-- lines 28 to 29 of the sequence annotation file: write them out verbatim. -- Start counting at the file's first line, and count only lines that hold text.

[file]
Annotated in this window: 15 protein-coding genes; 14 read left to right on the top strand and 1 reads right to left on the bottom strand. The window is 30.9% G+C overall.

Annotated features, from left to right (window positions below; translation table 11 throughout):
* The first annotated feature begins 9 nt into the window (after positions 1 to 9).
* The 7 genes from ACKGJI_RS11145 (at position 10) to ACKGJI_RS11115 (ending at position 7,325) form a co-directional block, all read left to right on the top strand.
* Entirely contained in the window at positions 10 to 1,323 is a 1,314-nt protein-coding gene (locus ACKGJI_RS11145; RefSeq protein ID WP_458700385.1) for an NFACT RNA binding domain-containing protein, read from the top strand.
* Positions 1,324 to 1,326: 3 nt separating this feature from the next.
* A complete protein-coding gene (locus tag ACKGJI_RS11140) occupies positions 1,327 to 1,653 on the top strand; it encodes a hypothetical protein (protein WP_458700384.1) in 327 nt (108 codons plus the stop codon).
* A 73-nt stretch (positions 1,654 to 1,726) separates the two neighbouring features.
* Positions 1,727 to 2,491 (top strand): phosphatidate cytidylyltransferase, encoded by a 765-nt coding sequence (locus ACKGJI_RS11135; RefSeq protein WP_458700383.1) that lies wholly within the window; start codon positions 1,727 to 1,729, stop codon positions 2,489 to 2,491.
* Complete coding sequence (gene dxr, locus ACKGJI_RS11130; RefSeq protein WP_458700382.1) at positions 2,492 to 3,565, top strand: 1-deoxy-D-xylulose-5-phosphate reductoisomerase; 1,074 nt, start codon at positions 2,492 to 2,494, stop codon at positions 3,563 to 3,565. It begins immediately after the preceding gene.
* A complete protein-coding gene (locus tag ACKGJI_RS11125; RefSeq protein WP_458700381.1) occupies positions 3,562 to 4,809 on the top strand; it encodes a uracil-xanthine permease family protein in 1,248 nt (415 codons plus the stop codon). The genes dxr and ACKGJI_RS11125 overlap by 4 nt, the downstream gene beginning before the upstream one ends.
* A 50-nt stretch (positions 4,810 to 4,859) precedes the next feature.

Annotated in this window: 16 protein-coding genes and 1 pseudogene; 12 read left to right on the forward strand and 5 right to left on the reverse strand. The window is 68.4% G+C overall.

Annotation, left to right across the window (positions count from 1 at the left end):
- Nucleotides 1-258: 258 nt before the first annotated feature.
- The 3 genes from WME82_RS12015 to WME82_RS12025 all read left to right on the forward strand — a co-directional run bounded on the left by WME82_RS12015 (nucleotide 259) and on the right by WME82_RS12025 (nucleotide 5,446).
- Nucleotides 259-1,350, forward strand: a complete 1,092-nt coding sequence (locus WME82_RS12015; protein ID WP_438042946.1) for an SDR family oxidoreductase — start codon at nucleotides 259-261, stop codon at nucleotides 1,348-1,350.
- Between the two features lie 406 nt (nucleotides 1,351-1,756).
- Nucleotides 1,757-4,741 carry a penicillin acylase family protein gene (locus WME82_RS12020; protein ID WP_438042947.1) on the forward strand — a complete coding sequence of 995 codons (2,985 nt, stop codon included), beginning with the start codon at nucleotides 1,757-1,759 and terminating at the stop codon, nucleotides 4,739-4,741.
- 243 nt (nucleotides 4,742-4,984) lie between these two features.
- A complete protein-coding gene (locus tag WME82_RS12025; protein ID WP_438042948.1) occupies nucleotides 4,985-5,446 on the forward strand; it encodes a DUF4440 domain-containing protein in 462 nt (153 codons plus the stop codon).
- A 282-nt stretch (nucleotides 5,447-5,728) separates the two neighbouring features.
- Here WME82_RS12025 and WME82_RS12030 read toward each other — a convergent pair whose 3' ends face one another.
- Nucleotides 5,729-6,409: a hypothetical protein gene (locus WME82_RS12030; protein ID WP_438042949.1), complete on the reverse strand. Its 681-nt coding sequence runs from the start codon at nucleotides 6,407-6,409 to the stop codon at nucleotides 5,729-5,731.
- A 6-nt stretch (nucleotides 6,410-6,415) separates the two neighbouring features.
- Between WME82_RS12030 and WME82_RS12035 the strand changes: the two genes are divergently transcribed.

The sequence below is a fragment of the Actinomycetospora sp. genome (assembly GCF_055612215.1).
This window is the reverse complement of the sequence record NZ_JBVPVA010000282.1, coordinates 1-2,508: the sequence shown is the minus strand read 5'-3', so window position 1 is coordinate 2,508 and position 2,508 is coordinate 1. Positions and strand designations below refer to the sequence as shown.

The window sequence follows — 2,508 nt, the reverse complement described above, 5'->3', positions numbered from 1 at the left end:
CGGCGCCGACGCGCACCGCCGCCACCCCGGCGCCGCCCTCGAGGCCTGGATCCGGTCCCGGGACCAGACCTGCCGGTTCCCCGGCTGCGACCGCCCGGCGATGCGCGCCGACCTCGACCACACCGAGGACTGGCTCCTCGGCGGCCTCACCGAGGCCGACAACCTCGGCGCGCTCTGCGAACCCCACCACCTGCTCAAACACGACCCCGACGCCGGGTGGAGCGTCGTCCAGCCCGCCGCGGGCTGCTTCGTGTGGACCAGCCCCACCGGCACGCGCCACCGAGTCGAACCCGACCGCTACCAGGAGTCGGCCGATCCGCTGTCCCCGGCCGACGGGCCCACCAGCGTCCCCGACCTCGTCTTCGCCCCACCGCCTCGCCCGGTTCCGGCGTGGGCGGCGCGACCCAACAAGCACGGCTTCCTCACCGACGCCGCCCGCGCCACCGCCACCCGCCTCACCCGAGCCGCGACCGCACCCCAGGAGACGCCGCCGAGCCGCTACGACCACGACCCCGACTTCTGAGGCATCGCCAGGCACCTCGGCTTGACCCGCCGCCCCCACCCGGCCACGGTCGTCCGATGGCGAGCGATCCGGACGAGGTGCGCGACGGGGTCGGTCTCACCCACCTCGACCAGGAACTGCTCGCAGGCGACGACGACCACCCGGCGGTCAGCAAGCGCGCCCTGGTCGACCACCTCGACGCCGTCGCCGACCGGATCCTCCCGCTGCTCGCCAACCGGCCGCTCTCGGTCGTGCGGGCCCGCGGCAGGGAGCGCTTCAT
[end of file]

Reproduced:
This window is the reverse complement of the sequence record NZ_JBVPVA010000282.1, coordinates 1-2,508: the sequence shown is the minus strand read 5'-3', so window position 1 is coordinate 2,508 and position 2,508 is coordinate 1. Positions and strand designations below refer to the sequence as shown.

The window sequence follows — 2,508 nt, the reverse complement described above, 5'->3', positions numbered from 1 at the left end: